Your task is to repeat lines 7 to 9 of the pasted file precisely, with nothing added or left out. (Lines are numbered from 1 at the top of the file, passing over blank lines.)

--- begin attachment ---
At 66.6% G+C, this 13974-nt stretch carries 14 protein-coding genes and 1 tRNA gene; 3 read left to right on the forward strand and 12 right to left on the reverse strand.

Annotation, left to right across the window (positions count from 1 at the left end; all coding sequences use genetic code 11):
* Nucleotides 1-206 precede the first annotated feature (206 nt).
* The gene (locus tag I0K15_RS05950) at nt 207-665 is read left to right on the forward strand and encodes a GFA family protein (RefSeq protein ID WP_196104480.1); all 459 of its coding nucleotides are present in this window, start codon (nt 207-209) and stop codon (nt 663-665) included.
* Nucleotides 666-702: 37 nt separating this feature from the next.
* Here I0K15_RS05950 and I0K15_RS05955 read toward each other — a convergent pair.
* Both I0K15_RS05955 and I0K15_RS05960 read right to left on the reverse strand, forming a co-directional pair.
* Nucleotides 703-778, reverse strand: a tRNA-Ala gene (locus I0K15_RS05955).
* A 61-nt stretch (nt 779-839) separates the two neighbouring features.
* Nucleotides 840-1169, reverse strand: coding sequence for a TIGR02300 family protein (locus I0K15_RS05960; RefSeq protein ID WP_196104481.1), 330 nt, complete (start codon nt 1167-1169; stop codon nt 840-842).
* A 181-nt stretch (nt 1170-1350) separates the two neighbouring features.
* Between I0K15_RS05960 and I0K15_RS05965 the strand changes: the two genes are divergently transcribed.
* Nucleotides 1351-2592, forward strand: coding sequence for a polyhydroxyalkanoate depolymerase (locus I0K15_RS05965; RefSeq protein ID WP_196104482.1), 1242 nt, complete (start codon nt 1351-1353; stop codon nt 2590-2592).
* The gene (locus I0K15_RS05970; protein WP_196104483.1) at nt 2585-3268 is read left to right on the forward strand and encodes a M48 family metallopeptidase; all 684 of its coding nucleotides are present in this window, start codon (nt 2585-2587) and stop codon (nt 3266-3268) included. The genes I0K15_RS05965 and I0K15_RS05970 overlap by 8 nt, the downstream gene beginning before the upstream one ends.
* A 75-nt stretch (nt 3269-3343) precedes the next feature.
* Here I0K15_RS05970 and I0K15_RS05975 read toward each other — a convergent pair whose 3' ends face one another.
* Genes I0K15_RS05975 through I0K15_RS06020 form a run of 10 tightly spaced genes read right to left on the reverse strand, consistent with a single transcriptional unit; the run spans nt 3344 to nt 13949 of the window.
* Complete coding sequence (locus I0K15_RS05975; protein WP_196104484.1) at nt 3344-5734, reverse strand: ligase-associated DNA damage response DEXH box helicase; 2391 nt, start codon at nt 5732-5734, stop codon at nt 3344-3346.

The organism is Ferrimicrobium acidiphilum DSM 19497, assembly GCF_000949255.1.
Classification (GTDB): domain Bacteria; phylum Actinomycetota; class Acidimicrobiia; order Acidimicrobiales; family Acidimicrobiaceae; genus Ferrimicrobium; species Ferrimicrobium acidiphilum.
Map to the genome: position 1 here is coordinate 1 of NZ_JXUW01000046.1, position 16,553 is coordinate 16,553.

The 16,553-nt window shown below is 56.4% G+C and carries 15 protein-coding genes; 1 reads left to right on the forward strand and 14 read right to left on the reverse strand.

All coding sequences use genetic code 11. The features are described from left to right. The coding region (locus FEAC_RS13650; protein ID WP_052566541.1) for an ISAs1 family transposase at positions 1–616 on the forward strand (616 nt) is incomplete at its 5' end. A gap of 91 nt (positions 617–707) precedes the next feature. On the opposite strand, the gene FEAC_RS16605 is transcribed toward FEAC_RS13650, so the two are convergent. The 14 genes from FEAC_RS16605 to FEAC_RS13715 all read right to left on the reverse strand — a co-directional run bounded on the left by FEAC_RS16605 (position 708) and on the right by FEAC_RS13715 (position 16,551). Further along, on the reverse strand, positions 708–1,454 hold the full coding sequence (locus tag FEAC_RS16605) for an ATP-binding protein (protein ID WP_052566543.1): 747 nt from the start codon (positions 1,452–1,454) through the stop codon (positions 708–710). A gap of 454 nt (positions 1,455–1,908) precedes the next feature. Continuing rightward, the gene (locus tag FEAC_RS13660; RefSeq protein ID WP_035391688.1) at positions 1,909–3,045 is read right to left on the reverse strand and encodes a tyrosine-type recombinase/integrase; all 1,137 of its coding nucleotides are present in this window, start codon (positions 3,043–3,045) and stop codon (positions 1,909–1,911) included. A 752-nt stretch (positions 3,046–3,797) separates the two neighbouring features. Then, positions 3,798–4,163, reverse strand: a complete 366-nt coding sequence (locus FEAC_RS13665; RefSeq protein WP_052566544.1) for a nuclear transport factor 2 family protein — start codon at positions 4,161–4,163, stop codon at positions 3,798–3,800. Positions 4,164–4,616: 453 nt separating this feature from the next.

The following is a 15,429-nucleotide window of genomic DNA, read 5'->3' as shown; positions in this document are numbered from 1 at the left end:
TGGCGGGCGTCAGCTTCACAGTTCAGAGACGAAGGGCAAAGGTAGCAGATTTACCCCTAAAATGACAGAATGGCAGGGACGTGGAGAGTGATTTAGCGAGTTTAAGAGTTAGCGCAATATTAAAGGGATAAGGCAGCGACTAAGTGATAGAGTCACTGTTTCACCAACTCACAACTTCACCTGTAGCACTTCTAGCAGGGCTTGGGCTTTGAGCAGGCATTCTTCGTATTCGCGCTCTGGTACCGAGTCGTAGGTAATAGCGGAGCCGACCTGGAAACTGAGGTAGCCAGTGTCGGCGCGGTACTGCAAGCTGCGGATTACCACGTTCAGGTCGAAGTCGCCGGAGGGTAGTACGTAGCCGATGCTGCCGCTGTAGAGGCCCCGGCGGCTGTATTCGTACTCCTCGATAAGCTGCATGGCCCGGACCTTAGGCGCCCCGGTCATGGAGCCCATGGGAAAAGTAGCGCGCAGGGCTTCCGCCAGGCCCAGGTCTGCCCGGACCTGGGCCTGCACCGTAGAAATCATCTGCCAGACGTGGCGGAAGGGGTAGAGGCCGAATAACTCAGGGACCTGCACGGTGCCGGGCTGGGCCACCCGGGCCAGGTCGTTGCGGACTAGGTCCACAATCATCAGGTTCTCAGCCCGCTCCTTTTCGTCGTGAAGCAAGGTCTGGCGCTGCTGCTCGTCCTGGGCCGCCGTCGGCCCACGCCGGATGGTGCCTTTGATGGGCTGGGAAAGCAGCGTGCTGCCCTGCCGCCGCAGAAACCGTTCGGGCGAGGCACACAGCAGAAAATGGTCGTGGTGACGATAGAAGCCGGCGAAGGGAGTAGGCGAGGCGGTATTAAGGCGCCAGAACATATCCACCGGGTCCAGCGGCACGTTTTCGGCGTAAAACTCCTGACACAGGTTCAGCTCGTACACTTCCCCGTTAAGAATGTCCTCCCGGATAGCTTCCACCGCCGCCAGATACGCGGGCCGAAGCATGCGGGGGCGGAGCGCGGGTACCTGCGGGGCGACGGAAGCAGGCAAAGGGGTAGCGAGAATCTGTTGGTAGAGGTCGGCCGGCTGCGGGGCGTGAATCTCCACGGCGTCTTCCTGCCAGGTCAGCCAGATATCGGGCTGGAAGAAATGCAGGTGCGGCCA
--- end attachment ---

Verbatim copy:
* Both I0K15_RS05955 and I0K15_RS05960 read right to left on the reverse strand, forming a co-directional pair.
* Nucleotides 703-778, reverse strand: a tRNA-Ala gene (locus I0K15_RS05955).
* A 61-nt stretch (nt 779-839) separates the two neighbouring features.